Hogan: By End of May, State Expects Enough Vaccines for 30% of Population

Gov. Larry Hogan (taken 12/15/20). Via Office of the Governor’s Flickr.

At the current pace of COVID-19 vaccine allocation, Maryland officials expect to receive 1.8 million doses from the federal government by the end of May, Gov. Larry Hogan said at a press conference Tuesday.

That’s only 30% of the state’s population, the governor said.

“So, this is going to be a long haul.” Hogan said the state expects to get about 72,000 vaccines per week from the federal government, or about 10,000 per day, until production increases.

“Now, we’re all hopeful that it will increase from there, and we all expect and hope that it will, but right now those are the real numbers that we’re counting on,” Hogan said.

He announced a new executive order requiring all providers in Maryland to report vaccination data to the state’s system, ImmuNet, within 24 hours of vaccination. He said the state will post the data for the public to see and will use it to track progress in the state. The governor announced an additional order from the health department: any facility or provider that has not used at least 75% of their vaccines may have future allocations reduced until they prove they can meet requirements. Providers with excess doses must notify their local health department so the doses can be reallocated, Hogan said. He said five counties have completed 80% or more of Phase 1A vaccinations: Montgomery, Howard, St. Mary’s, Calvert and Caroline counties.

Effective immediately, Hogan said the state is adopting a new rolling vaccine allocation model. No doses should go unused while others are in need, he said, so the state will not wait for all members of a priority group to get vaccinated before moving to the next group.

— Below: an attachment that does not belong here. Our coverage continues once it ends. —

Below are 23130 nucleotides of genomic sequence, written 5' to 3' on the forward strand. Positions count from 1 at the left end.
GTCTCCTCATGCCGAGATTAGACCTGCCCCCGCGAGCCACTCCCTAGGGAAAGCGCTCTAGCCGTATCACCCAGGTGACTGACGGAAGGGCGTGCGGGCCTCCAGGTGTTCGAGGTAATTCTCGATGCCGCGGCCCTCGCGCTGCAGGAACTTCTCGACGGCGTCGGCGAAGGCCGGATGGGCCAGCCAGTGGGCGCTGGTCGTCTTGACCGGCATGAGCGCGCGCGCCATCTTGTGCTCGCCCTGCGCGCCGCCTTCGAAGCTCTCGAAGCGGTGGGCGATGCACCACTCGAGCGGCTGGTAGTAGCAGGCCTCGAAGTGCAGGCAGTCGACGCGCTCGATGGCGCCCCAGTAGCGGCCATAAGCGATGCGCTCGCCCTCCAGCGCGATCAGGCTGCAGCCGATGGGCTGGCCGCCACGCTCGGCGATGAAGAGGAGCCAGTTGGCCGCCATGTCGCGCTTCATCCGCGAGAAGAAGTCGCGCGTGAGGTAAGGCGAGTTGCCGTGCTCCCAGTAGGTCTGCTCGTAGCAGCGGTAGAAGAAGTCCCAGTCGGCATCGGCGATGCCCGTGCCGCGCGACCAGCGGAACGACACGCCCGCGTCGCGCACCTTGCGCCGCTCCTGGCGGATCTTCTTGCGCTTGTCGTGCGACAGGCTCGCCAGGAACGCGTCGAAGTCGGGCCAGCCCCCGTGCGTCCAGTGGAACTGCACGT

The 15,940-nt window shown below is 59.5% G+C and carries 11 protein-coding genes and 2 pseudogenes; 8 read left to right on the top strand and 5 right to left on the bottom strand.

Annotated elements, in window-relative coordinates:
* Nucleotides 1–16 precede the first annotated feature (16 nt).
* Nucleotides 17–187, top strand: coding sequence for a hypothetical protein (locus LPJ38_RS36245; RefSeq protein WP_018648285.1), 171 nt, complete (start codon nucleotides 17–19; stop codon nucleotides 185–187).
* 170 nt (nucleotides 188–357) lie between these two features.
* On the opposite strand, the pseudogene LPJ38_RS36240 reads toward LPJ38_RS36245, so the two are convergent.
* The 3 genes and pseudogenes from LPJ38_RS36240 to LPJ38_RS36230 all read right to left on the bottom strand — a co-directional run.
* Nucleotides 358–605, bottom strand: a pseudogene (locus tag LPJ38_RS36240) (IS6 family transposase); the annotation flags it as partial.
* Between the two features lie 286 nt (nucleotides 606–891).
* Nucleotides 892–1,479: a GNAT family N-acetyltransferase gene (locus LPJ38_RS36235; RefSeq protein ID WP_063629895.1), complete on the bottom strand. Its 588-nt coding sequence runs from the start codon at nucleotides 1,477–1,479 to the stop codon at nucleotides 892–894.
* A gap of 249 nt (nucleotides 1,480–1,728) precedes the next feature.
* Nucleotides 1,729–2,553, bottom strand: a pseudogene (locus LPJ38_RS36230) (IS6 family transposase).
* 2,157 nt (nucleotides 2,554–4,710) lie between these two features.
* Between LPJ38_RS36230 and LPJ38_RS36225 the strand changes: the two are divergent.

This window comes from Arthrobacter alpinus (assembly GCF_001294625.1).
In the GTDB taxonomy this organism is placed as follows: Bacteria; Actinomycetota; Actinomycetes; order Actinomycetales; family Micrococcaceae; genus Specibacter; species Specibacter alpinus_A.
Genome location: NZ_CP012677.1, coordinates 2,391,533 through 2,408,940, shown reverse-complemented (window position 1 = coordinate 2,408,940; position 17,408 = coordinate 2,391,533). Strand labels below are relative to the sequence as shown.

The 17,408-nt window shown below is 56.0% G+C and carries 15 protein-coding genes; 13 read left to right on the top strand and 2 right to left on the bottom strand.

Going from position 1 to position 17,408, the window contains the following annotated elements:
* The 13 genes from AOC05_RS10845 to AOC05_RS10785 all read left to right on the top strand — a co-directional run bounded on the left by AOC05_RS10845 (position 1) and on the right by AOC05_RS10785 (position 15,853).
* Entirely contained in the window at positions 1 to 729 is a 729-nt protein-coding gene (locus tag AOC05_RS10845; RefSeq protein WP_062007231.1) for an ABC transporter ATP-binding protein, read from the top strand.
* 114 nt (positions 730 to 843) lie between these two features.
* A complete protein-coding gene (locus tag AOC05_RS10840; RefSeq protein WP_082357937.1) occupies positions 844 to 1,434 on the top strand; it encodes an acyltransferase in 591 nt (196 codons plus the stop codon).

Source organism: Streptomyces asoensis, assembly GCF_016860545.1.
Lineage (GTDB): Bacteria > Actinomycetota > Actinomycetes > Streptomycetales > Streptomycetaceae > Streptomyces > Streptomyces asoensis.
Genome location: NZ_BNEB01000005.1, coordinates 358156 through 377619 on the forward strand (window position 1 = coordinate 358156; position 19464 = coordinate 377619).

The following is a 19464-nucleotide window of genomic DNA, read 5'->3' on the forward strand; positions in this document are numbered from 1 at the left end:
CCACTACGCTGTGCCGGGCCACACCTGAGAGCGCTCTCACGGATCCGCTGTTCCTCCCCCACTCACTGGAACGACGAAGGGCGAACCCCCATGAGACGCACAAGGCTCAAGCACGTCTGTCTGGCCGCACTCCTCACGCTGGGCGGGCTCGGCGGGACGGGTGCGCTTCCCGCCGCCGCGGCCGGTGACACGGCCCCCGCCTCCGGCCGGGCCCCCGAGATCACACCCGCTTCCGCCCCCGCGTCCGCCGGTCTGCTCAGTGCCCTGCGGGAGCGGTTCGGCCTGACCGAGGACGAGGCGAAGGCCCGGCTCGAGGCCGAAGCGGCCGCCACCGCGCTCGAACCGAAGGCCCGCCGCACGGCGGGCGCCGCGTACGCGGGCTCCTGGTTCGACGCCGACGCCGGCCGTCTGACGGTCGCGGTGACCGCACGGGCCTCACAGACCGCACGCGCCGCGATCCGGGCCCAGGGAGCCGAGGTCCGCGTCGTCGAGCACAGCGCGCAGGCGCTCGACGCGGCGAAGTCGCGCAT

“Our message to those who are responsible for doing the vaccinations is clear: either use the doses that you have been allocated or they will be redirected to another facility or provider where they will be used immediately,” Hogan said.

He announced that the state expanded its vaccination priority phases. Phase 1A, which the state is currently in, now includes all licensed, registered and certified healthcare providers in the state. Phase 1B will now include all residents over the age of 75, teachers, childcare and education staff, special needs group homes, high risk inmates, developmentally disabled populations and continuity of government employees. Based on the current rate of vaccine allocation, Hogan said the state expects to move to Phase 1B at the end of the month.

The state also created a new Phase 1C, which includes residents ages 65-74 and employees in additional critical sectors like grocery, public transit and agricultural production. The governor expects to reach Phase 1C in March based on current rate of allocation. Under an updated Phase 2, residents ages 16-64 with increased risk due to comorbidities and essential workers in critical utilities and other sectors will be eligible for the vaccine. Under the state’s vaccine plan, the general public will become eligible in Phase 3.

Hogan said over the last three weeks, the state has distributed 270,150 vaccine doses to hospitals, nursing homes and local health departments, which is 98.7% of doses that came from the federal government. About 3,700 doses, or 1.3%, have been retained by the state for emergency backup purposes, Hogan said. On Tuesday, the state reported 11,553 new coronavirus vaccinations, which the governor said is a record. In total, he said 76,916 vaccines have been given and second doses are being administered at hospitals as of Tuesday.

Beginning Wednesday, the governor said the Maryland National Guard will dispatch support teams to help local health departments with expanding vaccination capacity. Each team will have 14 Guard members to help administer vaccines and offer logistical support.

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